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Our Secret Weapon: Thanksgiving

| November 26, 2020
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"Be thankful for what you have; you'll end up having more. If you concentrate on what you don't have, you will never, ever have enough."   -Oprah Winfrey

Today was a great day to be outside. The fall color was evident with maple trees displaying vibrant colors. The sun was shining. The camelias were blooming. It was a beautiful Thanksgiving in Tennessee.
My mother experienced her first Thanksgiving since the death of my step-father today. We celebrated at Jennifer's mother's home and I was very thankful she invited my mom to celebrate together. We plan on connecting with my family again on Saturday to enjoy time with my brother and his children. Even with all that has happened to cause anxiety and grief over the last year, we all have much to be grateful for.

Gratitude: The secret weapon In the fight against anxiety.

I've written many times about how giving thanks and finding things to be grateful for rewires the brain to think in terms of abundance and helps train us to be filled with happiness and joy. Gratitude allows us to cast our worries to the Heavens and refocus on the good. It allows us to see past obstacles, allows prayers to be answered and allows others to see our joy and brighten their lives.
Sometimes it is not easy to give thanks, especially when we have recently experienced heartache, anxiety or loss.  It is good to remember that thankfulness does not mean our pain does not matter.  Life is hard.  However, a lack of gratitude can actually cause our pain to grow more intense and spiral out of control so that we won't be able to see the light at the end of the tunnel.

This Holiday Season, why not try something new?


Though we may not always recognize it, we are truly blessed. Thankfulness actually trains our minds to see and acknowledge our blessings, and acknowledging our blessings help us to experience them more fully. If you have trouble finding things to be grateful for, I encourage you to keep a gratitude journal through the holidays. Writing down three things to be grateful for each day can help us train to see the good in the little things, expand our happiness and allow our gratefulness to positively influence others.
Over the last year I've developed a fuller appreciation of the benefits of journaling. Writing down feelings allows us to self-reflect, address inner demons, cast them out, and refocus on the good. Journaling keeps our thoughts organized, helps record ideas, relieves stress, boots memory, and inspires creativity. When we are journaling it is also a great time to set, review and make progress toward the achievement of our goals and dreams.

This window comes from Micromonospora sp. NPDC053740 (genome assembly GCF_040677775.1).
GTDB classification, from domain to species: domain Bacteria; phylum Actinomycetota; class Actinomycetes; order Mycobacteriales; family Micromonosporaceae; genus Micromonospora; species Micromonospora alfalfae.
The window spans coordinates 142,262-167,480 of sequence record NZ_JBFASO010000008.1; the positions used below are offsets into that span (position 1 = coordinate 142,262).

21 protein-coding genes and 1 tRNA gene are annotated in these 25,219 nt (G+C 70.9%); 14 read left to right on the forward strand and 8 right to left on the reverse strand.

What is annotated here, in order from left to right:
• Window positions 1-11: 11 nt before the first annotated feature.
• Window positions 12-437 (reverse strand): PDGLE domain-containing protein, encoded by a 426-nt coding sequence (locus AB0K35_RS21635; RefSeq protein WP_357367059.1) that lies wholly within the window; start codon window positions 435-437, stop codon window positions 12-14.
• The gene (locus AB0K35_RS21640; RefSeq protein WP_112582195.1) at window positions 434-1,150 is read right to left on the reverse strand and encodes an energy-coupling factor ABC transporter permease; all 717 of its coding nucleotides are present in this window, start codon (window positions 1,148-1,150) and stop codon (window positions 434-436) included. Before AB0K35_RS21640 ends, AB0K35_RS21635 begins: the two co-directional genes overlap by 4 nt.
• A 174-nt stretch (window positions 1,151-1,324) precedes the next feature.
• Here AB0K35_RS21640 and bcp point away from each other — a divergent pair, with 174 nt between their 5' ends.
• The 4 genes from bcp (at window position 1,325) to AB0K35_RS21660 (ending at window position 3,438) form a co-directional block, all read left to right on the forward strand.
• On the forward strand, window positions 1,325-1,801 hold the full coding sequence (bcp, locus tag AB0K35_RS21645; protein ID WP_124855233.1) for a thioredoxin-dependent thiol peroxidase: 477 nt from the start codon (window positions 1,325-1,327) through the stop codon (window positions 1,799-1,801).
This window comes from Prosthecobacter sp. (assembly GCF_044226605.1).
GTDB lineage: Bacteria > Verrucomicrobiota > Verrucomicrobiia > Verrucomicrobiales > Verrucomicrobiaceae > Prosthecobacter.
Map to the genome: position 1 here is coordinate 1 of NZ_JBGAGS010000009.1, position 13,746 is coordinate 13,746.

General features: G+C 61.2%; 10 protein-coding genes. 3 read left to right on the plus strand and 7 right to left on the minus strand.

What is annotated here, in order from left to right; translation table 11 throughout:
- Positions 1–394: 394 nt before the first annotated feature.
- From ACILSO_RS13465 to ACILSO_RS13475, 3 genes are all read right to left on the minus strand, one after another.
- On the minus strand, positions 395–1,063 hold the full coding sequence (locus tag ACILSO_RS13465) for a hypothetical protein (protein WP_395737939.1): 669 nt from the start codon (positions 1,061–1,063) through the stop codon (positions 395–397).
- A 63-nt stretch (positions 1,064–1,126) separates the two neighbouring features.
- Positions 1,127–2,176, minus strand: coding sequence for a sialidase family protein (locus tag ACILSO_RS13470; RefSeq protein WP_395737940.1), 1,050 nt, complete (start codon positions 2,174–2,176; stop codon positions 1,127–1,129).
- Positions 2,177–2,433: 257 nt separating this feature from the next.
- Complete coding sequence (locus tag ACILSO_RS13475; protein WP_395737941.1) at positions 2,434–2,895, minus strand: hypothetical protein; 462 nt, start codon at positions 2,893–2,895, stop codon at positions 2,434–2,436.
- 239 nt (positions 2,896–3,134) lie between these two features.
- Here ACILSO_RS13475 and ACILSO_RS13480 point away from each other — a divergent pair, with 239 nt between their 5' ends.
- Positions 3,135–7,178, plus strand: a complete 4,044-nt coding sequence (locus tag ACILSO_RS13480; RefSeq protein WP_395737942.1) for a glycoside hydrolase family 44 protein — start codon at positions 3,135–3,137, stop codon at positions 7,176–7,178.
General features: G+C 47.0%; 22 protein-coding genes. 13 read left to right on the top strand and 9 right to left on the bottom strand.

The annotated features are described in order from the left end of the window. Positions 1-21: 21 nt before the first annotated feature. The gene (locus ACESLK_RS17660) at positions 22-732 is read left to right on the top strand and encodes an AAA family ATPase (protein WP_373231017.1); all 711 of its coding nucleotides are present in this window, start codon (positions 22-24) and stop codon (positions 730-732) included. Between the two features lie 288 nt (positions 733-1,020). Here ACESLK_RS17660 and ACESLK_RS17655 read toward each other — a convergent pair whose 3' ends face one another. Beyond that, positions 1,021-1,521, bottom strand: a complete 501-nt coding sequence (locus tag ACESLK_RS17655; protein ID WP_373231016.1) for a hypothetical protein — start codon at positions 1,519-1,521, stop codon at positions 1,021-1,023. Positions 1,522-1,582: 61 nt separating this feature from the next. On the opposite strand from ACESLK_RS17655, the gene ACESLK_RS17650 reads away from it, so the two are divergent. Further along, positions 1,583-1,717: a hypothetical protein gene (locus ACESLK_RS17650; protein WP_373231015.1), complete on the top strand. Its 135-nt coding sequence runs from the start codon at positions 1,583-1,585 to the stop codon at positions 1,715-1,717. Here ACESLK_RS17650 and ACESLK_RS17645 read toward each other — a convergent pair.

Many people practice meditation to clear their mind, separate themselves from worries, experience enlightenment, focus on spirituality and connect with the Divine. Whereas many believe in emptying their mind, some guided meditation techniques choose to focus the mind and spirit on things that are true, noble, just, pure, lovely, virtuous and good, helping us to experience abundance.
As a Christian I feel the best aspect of meditation is the focus on Christ and His boundless Love for all of us. Without knowing Him and experiencing His Peace, life would be dull and colorless in comparison for me.


On Mondays during our staff meetings we like to discuss what we have done to brighten the lives of our clients. We like to continually find ways to get to know our clients better and provide acts of random kindness. Someone recently brought up that they were able to send a get-well card or provide a mask to someone who came in the office. Jennifer noted that just giving someone a mask or sending a card was good but possibly not to the standard that we should aspire. We noted that an Act of Random Kindness was not quite as meaningful unless it was personalized and meaningful. Jennifer designated herself the PARK Police and we all had a little fun discussing her new title.


If we are truly grateful, share it with others. During this Holiday Season, why not find ways to say thank you at least seven times a day, write seven thank you letters, or send seven thank you emails or texts. If everyone practiced giving thanks and spreading thankfulness around, how much stress, anxiety, resentfulness and hurt feelings would we be able to neutralize. How much better would we all be if we were continually finding things to be grateful for within others.
Expressing thanks, being grateful and lavishing praise are actions that don't cost us anything. We all appreciate and enjoy receiving these things. Why not find more ways during this Holiday Season to give to others and give more abundantly?

"As we express our gratitude, we must never forget that the highest appreciation is not to utter words, but to live by them." -John F. Kennedy

Joe D. Franklin, CFP is Founder and President of Franklin Wealth Management, and CEO of Innovative Advisory Partners, a registered investment advisory firm in Hixson, Tennessee. A 20+year industry veteran, he contributes guest articles for Money Magazine and authors the Franklin Backstage Pass blog.  Joe has also been featured in the Wall Street Journal, Kiplinger's Magazine, USA Today and other publications.

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